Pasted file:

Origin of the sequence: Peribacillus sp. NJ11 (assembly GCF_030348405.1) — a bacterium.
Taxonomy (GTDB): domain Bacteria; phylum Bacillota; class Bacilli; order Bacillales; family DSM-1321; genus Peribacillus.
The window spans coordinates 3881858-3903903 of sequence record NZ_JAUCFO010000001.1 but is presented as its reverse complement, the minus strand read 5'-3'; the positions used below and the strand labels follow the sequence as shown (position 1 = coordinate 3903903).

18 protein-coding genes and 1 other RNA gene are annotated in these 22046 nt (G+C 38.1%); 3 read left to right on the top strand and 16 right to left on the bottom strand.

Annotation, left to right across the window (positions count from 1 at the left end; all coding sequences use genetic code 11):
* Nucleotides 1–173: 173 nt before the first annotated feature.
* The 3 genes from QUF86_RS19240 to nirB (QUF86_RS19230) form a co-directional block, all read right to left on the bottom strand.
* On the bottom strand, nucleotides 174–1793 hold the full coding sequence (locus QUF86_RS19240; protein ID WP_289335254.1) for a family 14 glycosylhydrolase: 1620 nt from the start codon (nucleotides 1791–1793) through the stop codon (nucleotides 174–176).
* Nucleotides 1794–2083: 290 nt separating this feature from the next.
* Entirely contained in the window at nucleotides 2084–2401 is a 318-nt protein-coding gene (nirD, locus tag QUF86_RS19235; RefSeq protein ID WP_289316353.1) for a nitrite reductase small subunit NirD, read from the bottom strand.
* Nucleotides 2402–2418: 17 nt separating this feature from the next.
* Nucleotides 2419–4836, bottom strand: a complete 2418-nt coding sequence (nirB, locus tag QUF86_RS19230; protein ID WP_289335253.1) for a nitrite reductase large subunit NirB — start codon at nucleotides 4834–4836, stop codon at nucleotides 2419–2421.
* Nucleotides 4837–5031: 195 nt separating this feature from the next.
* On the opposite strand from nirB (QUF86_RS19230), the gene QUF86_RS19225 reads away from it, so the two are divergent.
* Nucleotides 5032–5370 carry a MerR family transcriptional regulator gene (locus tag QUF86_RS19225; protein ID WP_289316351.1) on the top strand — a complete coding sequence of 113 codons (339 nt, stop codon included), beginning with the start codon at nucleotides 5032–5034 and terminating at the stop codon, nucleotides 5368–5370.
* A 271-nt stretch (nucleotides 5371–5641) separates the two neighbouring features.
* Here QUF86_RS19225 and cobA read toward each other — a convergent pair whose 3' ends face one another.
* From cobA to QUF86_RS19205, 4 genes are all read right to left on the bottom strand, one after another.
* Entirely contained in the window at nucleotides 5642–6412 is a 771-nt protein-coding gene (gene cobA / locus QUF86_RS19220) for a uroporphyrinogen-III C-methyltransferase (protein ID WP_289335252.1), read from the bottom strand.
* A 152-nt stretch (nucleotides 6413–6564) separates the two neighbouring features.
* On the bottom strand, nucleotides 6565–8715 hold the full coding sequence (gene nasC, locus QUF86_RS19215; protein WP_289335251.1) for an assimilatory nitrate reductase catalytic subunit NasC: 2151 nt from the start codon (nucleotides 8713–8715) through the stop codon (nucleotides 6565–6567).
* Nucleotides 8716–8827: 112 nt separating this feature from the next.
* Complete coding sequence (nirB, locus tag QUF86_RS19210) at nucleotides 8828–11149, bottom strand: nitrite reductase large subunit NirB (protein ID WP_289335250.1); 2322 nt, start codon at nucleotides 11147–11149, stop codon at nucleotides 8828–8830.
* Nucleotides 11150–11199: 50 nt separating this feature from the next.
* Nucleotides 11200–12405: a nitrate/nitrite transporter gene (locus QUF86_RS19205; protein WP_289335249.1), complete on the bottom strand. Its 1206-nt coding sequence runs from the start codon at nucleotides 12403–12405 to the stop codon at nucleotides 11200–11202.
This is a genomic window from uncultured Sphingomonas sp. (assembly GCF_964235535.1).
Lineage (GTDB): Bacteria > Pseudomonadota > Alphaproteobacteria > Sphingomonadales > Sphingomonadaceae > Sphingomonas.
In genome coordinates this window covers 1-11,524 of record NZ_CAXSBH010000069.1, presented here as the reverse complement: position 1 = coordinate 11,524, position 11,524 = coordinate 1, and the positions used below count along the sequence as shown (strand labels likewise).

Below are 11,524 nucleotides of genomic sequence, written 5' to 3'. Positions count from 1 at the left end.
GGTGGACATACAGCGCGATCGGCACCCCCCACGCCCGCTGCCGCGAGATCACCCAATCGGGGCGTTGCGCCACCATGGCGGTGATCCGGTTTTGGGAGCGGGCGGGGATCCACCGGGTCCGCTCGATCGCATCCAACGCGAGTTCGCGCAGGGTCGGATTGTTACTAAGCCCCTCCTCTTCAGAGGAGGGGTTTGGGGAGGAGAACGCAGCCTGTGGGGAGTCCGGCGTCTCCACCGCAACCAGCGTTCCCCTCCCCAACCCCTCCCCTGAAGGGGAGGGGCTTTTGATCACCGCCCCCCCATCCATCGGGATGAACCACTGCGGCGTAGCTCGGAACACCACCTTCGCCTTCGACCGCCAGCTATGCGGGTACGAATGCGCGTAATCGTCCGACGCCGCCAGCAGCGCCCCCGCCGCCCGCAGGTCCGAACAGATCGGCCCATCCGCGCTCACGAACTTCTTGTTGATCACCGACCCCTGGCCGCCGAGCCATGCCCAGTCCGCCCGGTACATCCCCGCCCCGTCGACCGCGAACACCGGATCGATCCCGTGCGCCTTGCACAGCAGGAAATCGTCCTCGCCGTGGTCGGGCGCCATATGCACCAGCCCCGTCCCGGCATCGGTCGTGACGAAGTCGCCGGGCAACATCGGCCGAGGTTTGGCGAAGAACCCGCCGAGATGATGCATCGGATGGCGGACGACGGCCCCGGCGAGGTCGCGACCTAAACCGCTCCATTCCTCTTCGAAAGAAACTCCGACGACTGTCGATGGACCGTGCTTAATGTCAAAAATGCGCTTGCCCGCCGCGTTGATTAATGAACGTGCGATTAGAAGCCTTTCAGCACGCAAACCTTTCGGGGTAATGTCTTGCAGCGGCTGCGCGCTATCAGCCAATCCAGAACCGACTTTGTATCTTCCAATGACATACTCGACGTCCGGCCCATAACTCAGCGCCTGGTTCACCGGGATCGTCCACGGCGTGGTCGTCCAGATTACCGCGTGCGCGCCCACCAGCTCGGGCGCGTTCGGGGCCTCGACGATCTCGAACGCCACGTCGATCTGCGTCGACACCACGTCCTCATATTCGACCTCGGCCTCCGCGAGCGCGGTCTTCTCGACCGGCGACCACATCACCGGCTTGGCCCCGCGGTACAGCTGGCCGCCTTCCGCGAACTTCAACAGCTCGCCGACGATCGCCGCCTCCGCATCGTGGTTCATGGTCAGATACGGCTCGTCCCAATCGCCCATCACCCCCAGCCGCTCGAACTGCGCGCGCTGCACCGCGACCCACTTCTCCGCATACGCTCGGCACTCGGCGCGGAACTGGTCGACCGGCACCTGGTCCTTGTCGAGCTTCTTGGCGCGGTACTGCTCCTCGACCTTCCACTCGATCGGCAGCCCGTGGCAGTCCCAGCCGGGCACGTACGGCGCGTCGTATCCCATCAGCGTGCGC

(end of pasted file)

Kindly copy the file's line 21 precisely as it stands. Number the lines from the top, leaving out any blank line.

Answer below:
* On the bottom strand, nucleotides 6565–8715 hold the full coding sequence (gene nasC, locus QUF86_RS19215; protein WP_289335251.1) for an assimilatory nitrate reductase catalytic subunit NasC: 2151 nt from the start codon (nucleotides 8713–8715) through the stop codon (nucleotides 6565–6567).